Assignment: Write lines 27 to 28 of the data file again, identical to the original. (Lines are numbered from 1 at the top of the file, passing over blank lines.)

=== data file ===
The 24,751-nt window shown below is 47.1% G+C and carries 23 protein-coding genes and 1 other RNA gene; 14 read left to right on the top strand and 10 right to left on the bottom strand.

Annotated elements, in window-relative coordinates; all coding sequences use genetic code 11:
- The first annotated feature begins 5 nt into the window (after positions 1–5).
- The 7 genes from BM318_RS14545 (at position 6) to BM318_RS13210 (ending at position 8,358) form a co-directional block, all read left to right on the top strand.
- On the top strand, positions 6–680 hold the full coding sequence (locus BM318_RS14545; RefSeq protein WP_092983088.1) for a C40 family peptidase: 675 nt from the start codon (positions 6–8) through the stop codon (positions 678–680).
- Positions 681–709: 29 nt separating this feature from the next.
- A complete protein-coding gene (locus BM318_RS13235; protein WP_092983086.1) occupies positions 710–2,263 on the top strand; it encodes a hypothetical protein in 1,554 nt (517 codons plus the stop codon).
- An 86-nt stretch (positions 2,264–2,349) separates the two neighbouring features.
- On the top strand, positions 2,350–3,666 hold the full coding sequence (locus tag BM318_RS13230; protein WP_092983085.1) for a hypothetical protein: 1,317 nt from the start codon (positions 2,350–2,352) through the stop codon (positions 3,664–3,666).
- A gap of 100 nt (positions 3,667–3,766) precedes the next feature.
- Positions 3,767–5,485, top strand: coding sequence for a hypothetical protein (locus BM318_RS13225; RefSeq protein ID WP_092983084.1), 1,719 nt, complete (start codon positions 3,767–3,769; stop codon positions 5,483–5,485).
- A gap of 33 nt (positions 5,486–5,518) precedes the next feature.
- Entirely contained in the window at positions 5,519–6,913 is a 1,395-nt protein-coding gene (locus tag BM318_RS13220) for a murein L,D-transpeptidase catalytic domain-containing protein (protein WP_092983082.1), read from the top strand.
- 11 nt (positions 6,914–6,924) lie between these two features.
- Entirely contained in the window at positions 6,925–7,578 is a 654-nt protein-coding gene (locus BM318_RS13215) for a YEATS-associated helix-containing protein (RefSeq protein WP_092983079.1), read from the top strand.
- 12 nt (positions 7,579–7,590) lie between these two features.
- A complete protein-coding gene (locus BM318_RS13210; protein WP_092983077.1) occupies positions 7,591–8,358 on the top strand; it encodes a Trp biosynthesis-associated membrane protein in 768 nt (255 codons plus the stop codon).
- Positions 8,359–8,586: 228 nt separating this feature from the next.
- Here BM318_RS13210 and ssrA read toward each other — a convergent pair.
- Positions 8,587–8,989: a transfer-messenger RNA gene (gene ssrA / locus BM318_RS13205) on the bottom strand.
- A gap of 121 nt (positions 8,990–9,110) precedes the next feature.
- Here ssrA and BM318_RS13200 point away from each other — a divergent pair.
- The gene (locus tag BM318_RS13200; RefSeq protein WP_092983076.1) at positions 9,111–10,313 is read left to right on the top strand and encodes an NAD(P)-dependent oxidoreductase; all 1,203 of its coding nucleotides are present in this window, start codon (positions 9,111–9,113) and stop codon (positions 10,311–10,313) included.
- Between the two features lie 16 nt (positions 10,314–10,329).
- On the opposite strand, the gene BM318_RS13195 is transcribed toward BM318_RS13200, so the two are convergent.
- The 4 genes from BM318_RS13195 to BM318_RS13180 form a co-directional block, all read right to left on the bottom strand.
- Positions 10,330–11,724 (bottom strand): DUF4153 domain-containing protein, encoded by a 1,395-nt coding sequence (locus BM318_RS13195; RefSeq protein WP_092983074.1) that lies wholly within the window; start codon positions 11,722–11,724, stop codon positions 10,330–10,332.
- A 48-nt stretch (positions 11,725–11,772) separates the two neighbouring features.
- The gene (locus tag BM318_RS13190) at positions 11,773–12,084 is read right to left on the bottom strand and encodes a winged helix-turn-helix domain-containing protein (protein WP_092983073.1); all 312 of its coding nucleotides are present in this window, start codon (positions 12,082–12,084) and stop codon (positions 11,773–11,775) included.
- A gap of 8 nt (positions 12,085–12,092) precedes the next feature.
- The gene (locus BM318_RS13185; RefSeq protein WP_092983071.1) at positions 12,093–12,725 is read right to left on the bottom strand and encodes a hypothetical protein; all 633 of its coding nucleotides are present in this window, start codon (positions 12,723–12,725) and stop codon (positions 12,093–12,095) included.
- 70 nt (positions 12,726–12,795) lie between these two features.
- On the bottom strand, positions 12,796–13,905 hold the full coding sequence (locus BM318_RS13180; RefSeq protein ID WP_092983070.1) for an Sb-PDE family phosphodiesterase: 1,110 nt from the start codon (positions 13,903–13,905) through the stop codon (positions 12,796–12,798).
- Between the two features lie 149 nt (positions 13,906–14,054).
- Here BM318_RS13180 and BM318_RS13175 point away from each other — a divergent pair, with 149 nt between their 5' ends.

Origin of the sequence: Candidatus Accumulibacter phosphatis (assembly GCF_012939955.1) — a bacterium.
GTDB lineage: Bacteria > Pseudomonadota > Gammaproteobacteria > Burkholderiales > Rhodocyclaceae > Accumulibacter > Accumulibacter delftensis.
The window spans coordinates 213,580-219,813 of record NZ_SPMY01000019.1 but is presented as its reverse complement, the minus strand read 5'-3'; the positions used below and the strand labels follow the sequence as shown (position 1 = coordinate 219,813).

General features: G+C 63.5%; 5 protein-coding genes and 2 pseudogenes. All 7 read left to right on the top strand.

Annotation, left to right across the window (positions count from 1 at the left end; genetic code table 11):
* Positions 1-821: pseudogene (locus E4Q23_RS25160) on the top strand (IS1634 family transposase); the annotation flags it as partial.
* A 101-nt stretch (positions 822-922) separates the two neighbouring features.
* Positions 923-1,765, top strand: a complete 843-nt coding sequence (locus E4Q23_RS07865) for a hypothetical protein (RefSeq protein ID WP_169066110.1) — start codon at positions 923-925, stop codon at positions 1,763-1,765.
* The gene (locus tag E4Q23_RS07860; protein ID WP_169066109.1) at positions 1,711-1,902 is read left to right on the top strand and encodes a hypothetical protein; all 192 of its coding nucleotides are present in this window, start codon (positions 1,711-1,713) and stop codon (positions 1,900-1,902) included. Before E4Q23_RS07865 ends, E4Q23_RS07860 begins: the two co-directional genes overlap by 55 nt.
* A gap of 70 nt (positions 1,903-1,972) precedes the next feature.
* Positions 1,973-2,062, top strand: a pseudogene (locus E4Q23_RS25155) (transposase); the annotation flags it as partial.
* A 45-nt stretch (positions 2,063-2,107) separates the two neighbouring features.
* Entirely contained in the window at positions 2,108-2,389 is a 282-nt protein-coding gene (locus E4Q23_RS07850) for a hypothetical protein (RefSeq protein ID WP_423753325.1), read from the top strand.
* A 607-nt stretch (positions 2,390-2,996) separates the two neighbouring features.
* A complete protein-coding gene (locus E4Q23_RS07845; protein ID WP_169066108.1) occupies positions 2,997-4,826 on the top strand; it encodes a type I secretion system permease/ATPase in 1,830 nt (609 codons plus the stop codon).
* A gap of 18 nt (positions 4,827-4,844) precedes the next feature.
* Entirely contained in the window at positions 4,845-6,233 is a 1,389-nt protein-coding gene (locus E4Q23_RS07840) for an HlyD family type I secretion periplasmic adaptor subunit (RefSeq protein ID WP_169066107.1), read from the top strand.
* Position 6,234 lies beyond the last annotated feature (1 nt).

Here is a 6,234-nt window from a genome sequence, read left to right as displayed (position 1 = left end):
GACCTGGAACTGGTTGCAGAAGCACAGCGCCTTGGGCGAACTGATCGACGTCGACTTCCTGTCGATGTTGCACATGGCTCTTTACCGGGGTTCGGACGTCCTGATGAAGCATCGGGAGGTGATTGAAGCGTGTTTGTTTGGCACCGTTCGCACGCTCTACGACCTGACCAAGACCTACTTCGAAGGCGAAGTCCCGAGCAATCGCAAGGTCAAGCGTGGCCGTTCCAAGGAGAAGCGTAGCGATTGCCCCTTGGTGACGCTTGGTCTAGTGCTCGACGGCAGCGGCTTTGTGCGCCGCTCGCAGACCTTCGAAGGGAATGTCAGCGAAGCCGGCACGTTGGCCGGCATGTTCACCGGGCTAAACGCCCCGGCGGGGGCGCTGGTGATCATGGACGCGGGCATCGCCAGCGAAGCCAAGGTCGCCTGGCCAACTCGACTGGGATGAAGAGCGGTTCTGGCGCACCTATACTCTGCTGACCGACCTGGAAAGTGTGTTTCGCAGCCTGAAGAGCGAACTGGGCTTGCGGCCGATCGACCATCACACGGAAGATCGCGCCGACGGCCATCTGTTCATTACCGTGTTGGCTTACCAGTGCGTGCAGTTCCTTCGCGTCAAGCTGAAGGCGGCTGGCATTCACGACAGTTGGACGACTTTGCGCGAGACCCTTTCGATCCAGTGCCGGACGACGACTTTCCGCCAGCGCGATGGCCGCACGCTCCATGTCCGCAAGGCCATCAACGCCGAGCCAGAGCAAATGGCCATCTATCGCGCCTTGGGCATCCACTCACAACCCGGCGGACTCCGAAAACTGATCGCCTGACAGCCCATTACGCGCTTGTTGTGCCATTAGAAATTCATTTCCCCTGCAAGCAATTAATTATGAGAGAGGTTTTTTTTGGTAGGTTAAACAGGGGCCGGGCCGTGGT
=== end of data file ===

- Positions 10,330–11,724 (bottom strand): DUF4153 domain-containing protein, encoded by a 1,395-nt coding sequence (locus BM318_RS13195; RefSeq protein WP_092983074.1) that lies wholly within the window; start codon positions 11,722–11,724, stop codon positions 10,330–10,332.
- A 48-nt stretch (positions 11,725–11,772) separates the two neighbouring features.